"Coal plants are factories of death," declared NASA climate modeler James Hansen in a letter to President Barack Obama and First Lady Michelle Obama. Last year, Rep. Henry Waxman (D-Calif.), now chairman of the House Committee on Energy and Commerce, introduced the "Moratorium on Uncontrolled Power Plants Act of 2008." That bill would have placed a moratorium on issuing permits for new coal-fired power plants that don't have the ability to capture and store carbon dioxide emissions. Since that technology is still being tested, it means that no new coal-fired power plants would have been permitted. In early 2008, Obama told the editorial board of the San Francisco Chronicle, "If somebody wants to build a coal-powered plant, they can. It's just that it will bankrupt them because they're going to be charged a huge sum for all that greenhouse gas that's being emitted."
Why the opposition to coal? After all, the U.S. is energy independent with respect to this resource, with 275 billion tons in proven reserves, which is more than enough to meet our energy needs for hundreds of years. The chief problem is that burning coal produces carbon dioxide emissions which are warming the planet. Burning coal emits 10 percent more carbon dioxide than oil and 60 percent more than natural gas.
Currently, coal-fired plants produce just under 50 percent of America's electricity. Renewables, other than hydroelectric, produce 3.4 percent of our electric power. So are coal's days numbered? Not at all. The Energy Information Administration's 2009 Annual Energy Outlook report projects that the U.S. will build an additional 46 gigawatts of coal-fired electricity generation capacity (about 75 new plants) by 2030. This projection is highly variable since it is down 100 plants from the EIA's 2008 projection. The U.S. currently has around 1500 coal-fired electric generation plants. Putting this relatively slow increase in the number of coal-fired plants into perspective, the EIA forecasts that coal's generation share will drop from 49 percent to 47 percent between 2007 and 2030. In other words, the U.S. will be using coal to produce electricity for a long time to come.
Some environmental activists are reconciled to this fact. In 2007 congressional testimony, Eileen Claussen, head of the Pew Center on Global Climate Change noted, "Coal is cheap and plentiful, and the United States is going to use it for the foreseeable future." Last year at a conference in China, fierce climate change activist John Holdren, who is slated to become President Obama's new science advisor, also favored "us[ing] the world's abundant coal resources," noting that that has to be done "without intolerable impacts on regional air quality, acid rain, and global climate." Even Obama, in a speech at the Detroit Economic Club in 2007, declared, "We'll also need to find a way to use coal—America's most abundant fossil fuel—without adding harmful greenhouse gases to the environment."
So how can power producers burn coal without emitting greenhouse gases? Carbon capture and sequestration (CCS) is supposed to be the answer. With CCS the idea is that carbon dioxide is kept out of the atmosphere by capturing it and then injecting it underground. However, CCS is still a speculative technology. Can carbon dioxide be captured? Can it be injected underground safely? And how much would CCS boost the price of electricity to consumers?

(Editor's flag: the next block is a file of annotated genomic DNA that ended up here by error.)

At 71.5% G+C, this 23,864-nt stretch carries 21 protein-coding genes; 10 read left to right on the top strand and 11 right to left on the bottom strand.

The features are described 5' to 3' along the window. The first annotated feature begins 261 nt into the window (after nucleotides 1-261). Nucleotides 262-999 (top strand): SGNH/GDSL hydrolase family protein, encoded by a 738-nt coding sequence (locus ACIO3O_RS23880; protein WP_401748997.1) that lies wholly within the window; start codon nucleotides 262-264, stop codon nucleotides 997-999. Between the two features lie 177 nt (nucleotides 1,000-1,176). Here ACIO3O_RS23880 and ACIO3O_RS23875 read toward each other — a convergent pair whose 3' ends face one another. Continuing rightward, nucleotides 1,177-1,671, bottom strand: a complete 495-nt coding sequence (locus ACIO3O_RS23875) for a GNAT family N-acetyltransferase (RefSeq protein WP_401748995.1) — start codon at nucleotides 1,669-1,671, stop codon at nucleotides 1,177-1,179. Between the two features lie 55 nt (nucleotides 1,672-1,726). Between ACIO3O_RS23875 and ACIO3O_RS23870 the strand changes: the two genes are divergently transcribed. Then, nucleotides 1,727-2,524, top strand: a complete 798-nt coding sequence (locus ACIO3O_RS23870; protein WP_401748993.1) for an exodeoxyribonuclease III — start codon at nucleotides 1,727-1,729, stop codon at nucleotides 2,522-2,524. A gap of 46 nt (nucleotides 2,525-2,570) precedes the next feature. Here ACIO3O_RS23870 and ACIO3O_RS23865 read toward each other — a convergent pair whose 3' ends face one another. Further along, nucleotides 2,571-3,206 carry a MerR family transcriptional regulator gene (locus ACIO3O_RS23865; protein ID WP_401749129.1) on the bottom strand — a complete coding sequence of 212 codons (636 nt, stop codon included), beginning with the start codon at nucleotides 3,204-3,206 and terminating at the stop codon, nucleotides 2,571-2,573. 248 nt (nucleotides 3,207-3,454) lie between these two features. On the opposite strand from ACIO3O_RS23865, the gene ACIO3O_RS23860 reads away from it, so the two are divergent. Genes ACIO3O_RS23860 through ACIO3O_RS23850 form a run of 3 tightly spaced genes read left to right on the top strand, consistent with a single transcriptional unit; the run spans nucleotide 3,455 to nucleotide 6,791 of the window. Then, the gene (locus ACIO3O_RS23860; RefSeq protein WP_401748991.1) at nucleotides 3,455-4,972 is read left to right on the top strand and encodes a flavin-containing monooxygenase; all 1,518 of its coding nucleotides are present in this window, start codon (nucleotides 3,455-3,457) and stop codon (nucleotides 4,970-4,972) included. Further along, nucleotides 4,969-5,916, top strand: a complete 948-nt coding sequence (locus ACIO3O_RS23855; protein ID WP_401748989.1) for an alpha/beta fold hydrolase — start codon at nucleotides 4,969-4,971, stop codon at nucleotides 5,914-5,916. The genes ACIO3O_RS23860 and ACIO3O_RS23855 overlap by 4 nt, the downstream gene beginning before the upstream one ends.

The good news is that researchers have developed a number of promising technologies for capturing carbon dioxide before it is emitted from power plants. However, CCS is not yet commercially deployed. The Norwegian oil company Statoil injects about 1 million tons of carbon dioxide annually into sediments under the North Sea. The European energy company Vattenfall has just built a test facility to pump carbon dioxide from a power plant outside Berlin into a saline aquifer 2,600 feet below the earth's surface. In the U.S., the Bush administration nixed the Department of Energy's FutureGen CCS project last year after its costs soared from $1 billion to $1.8 billion. There are rumors that the Obama administration will shortly revive FutureGen.
Coal is cheap, but CCS is not. Currently, Electric Power Research Institute (EPRI) estimates suggest that the cost of electricity from new coal plants designed for CCS will be 40-80 percent higher than from conventional coal-fired electric power plants. It's not just the extra capital costs, but also the additional 30 percent of energy it takes to capture, compress, and transport the carbon dioxide emissions. EPRI analysts believe that it might be possible to cut the energy penalty from 30 percent to 15 percent eventually.
Assuming that CCS turns out to work, it will take decades to deploy in new coal-fired plants and to retrofit old generation facilities. In addition, moving carbon dioxide around from power plants to locations where it can be stored geologically will require constructing a pipeline infrastructure that rivals the hundreds of thousands of miles of gas and oil pipelines. While there might be a moratorium on new coal-fired plants in the U.S., the rest of the world will not be joining it. The International Energy Agency's World Energy Outlook 2008 projects that fossil fuels will still account for 80 percent of the world's primary energy production in 2030. Nearly 90 percent of the increase in world electricity demand will be driven by the economic growth of developing countries, especially that of China and India. In other words, coal will still be fueling civilization for the next couple of generations.
Ronald Bailey is Reason magazine's science correspondent. His book Liberation Biology: The Scientific and Moral Case for the Biotech Revolution is now available from Prometheus Books.